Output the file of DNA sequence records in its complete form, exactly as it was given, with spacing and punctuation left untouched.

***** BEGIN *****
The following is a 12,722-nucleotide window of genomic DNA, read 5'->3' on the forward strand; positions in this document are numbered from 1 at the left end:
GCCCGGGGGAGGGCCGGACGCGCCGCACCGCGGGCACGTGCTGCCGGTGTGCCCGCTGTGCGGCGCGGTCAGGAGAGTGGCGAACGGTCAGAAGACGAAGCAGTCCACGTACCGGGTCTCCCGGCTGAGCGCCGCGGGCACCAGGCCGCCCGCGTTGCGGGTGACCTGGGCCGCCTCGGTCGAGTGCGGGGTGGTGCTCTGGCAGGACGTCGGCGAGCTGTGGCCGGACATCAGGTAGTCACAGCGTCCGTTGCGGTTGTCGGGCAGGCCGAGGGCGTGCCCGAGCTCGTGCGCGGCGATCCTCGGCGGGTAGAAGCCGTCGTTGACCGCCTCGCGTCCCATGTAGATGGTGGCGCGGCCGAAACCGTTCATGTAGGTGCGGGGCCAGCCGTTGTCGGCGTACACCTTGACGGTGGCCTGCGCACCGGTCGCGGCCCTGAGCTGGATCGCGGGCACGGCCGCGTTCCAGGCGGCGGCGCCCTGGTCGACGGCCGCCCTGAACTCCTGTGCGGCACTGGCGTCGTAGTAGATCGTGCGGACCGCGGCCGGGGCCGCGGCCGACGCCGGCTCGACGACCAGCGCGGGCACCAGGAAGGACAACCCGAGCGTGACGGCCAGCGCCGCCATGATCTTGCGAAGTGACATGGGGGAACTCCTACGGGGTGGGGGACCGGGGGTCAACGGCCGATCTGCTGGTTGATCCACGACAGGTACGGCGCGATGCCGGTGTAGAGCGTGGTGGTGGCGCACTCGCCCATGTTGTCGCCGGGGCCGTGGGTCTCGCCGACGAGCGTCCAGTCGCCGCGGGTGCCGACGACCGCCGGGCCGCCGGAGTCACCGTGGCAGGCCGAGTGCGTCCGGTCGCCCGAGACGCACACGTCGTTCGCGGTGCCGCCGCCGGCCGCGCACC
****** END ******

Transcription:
The following is a 12,722-nucleotide window of genomic DNA, read 5'->3' on the forward strand; positions in this document are numbered from 1 at the left end:
GCCCGGGGGAGGGCCGGACGCGCCGCACCGCGGGCACGTGCTGCCGGTGTGCCCGCTGTGCGGCGCGGTCAGGAGAGTGGCGAACGGTCAGAAGACGAAGCAGTCCACGTACCGGGTCTCCCGGCTGAGCGCCGCGGGCACCAGGCCGCCCGCGTTGCGGGTGACCTGGGCCGCCTCGGTCGAGTGCGGGGTGGTGCTCTGGCAGGACGTCGGCGAGCTGTGGCCGGACATCAGGTAGTCACAGCGTCCGTTGCGGTTGTCGGGCAGGCCGAGGGCGTGCCCGAGCTCGTGCGCGGCGATCCTCGGCGGGTAGAAGCCGTCGTTGACCGCCTCGCGTCCCATGTAGATGGTGGCGCGGCCGAAACCGTTCATGTAGGTGCGGGGCCAGCCGTTGTCGGCGTACACCTTGACGGTGGCCTGCGCACCGGTCGCGGCCCTGAGCTGGATCGCGGGCACGGCCGCGTTCCAGGCGGCGGCGCCCTGGTCGACGGCCGCCCTGAACTCCTGTGCGGCACTGGCGTCGTAGTAGATCGTGCGGACCGCGGCCGGGGCCGCGGCCGACGCCGGCTCGACGACCAGCGCGGGCACCAGGAAGGACAACCCGAGCGTGACGGCCAGCGCCGCCATGATCTTGCGAAGTGACATGGGGGAACTCCTACGGGGTGGGGGACCGGGGGTCAACGGCCGATCTGCTGGTTGATCCACGACAGGTACGGCGCGATGCCGGTGTAGAGCGTGGTGGTGGCGCACTCGCCCATGTTGTCGCCGGGGCCGTGGGTCTCGCCGACGAGCGTCCAGTCGCCGCGGGTGCCGACGACCGCCGGGCCGCCGGAGTCACCGTGGCAGGCCGAGTGCGTCCGGTCGCCCGAGACGCACACGTCGTTCGCGGTGCCGCCGCCGGCCGCGCACC